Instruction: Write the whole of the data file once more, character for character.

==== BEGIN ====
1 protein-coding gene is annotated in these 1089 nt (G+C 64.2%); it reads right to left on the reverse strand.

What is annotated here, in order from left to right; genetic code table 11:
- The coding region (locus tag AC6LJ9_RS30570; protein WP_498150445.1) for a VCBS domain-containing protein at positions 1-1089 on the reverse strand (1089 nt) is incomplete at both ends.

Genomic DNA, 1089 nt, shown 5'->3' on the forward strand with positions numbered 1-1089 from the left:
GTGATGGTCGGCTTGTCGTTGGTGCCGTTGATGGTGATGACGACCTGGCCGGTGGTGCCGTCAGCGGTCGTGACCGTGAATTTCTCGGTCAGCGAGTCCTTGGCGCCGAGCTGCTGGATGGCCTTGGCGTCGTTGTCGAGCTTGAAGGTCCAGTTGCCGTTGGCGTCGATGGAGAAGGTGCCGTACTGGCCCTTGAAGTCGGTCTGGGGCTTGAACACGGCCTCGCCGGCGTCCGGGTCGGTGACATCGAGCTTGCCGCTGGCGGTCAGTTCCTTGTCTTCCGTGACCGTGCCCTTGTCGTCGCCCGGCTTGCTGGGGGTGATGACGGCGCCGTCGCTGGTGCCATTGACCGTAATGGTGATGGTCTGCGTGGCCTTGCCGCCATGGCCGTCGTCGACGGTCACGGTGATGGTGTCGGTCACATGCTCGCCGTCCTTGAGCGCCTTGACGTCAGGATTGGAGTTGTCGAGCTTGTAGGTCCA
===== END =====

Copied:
1 protein-coding gene is annotated in these 1089 nt (G+C 64.2%); it reads right to left on the reverse strand.

What is annotated here, in order from left to right; genetic code table 11:
- The coding region (locus tag AC6LJ9_RS30570; protein WP_498150445.1) for a VCBS domain-containing protein at positions 1-1089 on the reverse strand (1089 nt) is incomplete at both ends.

Genomic DNA, 1089 nt, shown 5'->3' on the forward strand with positions numbered 1-1089 from the left:
GTGATGGTCGGCTTGTCGTTGGTGCCGTTGATGGTGATGACGACCTGGCCGGTGGTGCCGTCAGCGGTCGTGACCGTGAATTTCTCGGTCAGCGAGTCCTTGGCGCCGAGCTGCTGGATGGCCTTGGCGTCGTTGTCGAGCTTGAAGGTCCAGTTGCCGTTGGCGTCGATGGAGAAGGTGCCGTACTGGCCCTTGAAGTCGGTCTGGGGCTTGAACACGGCCTCGCCGGCGTCCGGGTCGGTGACATCGAGCTTGCCGCTGGCGGTCAGTTCCTTGTCTTCCGTGACCGTGCCCTTGTCGTCGCCCGGCTTGCTGGGGGTGATGACGGCGCCGTCGCTGGTGCCATTGACCGTAATGGTGATGGTCTGCGTGGCCTTGCCGCCATGGCCGTCGTCGACGGTCACGGTGATGGTGTCGGTCACATGCTCGCCGTCCTTGAGCGCCTTGACGTCAGGATTGGAGTTGTCGAGCTTGTAGGTCCA